Albertine Ahmadi

Albertine Ahmadi is my pseudonym to protect my identity and those who help in writing the blog posts from the harm of the autocrats and the intelligence agencies of the Islamic Republic of Iran.

I was born and raised in an Iranian province by an Iranian father and European mother. I have lived in Europe since the 1970s and built a life in the West.

Contrary to most born into mixed marriages who prefer to be very discreet on their opinions about Iran and try to melt into the general mood by praising injudiciously all things Iranian/Persian when in the company of other Iranians, I speak up and am not afraid of expressing my thoughts. To speak clearly has not made me popular among many Iranians who prefer to avoid the nonconformists.

Commitment to Secularism and Pluralism

My mother’s country, a European democracy, harbouring many faiths and languages, unconditionally accepted me among its citizens.

In the little European village where I live, I grasped the basics of the rule of the people for the people by talking to my neighbours, colleagues and total strangers: respect, tolerance, empathy, and dialogue.

For me, at first, it was hard to recognise and admit my own cultural differences, prejudices, and knee-jerk reactions.

The foremost condition of any democracy lies in the willingness of people in having it as a political system and struggling for it. Then comes protecting it, a daily task.

In a dictatorial regime, especially a religious one topped with unreasonable “Persian” nationalism the education, teaches only dogmatic propaganda and breeds hypocrisy and nepotism. Its ideological monomania induces persecution and oppression.

There is not, and never will be, a perfect system of government. We are all humans and equally born to be corrupt or decent later in life. Dogmatism and bigotry, the core teaching of some orthodoxy, religious or otherwise, command intolerance. The Shiite hierarchy, from the Supreme Guide to the novice mullah, has hijacked politics and brainwashed the youth.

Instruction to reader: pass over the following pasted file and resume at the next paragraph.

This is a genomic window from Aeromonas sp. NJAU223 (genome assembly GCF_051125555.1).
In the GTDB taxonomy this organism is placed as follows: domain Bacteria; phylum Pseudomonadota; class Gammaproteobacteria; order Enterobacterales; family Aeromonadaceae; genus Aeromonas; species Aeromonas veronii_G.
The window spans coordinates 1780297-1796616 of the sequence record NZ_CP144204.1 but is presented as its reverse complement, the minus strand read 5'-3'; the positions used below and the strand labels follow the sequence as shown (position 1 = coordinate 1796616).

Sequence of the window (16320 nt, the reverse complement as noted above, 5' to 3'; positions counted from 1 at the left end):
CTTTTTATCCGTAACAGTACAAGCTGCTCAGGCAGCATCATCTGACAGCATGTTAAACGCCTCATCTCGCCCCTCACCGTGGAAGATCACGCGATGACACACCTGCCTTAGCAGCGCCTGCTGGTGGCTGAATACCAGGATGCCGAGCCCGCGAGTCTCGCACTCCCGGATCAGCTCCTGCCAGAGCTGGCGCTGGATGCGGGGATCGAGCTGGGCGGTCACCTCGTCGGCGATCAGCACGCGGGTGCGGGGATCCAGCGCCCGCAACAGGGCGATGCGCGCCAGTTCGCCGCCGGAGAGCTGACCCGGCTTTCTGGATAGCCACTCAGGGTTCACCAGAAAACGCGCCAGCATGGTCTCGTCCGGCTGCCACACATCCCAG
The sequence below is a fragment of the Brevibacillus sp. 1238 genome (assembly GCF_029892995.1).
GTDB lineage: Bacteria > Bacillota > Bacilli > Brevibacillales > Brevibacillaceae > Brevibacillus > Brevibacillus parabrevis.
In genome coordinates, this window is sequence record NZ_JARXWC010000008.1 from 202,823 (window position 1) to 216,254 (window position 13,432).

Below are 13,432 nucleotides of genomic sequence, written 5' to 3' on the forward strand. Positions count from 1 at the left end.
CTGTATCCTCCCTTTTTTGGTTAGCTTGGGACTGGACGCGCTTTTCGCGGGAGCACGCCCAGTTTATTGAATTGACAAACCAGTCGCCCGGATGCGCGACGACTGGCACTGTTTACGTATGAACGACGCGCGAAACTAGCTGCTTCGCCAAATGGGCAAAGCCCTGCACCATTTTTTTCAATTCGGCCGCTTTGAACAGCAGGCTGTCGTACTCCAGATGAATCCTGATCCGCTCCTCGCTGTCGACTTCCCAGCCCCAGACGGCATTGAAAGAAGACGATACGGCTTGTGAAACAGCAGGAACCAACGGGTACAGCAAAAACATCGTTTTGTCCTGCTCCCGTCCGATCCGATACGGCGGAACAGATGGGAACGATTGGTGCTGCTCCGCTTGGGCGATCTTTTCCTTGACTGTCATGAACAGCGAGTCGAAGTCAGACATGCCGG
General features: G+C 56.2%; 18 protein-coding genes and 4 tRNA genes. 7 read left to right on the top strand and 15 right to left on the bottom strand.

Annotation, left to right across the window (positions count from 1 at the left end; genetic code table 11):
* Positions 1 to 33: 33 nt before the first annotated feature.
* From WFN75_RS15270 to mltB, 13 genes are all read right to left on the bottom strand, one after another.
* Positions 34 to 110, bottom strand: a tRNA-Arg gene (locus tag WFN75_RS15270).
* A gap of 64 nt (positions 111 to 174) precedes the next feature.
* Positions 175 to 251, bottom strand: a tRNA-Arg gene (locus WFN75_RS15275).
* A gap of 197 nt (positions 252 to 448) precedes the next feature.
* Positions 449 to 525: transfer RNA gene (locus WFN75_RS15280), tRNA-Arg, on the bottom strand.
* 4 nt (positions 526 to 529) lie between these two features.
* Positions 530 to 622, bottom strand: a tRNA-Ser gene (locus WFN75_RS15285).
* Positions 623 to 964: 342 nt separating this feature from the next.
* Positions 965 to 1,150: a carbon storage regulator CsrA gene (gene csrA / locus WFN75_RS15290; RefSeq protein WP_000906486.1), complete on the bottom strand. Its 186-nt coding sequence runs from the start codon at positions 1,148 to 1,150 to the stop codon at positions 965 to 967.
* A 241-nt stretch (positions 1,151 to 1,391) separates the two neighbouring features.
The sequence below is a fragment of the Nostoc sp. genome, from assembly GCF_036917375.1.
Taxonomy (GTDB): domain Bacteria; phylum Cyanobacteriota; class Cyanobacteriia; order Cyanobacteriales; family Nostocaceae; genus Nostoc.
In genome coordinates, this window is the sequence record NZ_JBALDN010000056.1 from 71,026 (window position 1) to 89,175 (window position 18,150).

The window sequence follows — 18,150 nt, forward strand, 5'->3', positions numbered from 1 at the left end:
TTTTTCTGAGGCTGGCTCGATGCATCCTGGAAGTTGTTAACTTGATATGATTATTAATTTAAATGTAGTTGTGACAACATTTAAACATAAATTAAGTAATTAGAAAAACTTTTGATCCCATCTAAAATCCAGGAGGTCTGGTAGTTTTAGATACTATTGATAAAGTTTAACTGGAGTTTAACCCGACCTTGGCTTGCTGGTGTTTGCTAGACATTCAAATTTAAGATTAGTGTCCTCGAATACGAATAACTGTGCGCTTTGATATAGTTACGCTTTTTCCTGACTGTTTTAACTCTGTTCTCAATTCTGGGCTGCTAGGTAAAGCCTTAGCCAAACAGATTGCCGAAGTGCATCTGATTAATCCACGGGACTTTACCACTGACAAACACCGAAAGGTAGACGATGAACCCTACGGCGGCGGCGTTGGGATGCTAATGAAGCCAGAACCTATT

And we let them do.

Chronicles from Iran

I was moved to write Chronicles from Iran because, from the 1970s to the present day, I have witnessed corruption, religious oppression, ethnic persecution, political nepotism, rigged elections, disparity between men and women, propaganda and brainwashing in my country.

Chronicles from Iran, EbookI have witnessed this among the people of my own province, who despise the tyrannical regime, but have learned to get along with it, a reflex for survival.

I am a Westernised, liberal Iranian. I have learned from the values of the Western culture, and intend to use them in the Iranian context. These privileged learning experiences have given me an understanding of the strengths and weaknesses of both cultures. All is expressed in this website. The responsibility of the published text is only mine.

I recognise the failings of the Western world, including the excesses of capitalism and those living only for the relentless pursuit of gain, but I can at least object to them through the ballot box, or voice it; things impossible in Iran under the Vali-e Faqih, and the millions of bystanders who silently approve his deeds.

It is evident that the Islamic Revolution in Iran is over and what remains is a social, economic, environmental and political nightmare. Under the continuing theocratic despotism, our country can never hope to secure a bright future for its younger generations, regardless of their faith, ethnicity and language.

However, I believe we can learn from other cultures and work together to bring about free speech and some democracy. Then people of all faiths and cultures can live peacefully and work side by side in building a better Iran. It is a long shot, but well worth trying.

Collectively, as Iranians, we have a long way to go before assimilating the freedom of expression and be ready to accept and discuss the responsibilities involved.

The collective conscience of democracy has yet to be born in Iran and be protected and fought for till it reaches a point that it can survive with its own dynamism. It is not an overnight process achieved by individual pompous declarations and paternalism, or something that can be bought and imported.

It starts with peaceful and egalitarian debates. It also starts with the ability to listen and hear others.

If we have the spine for them.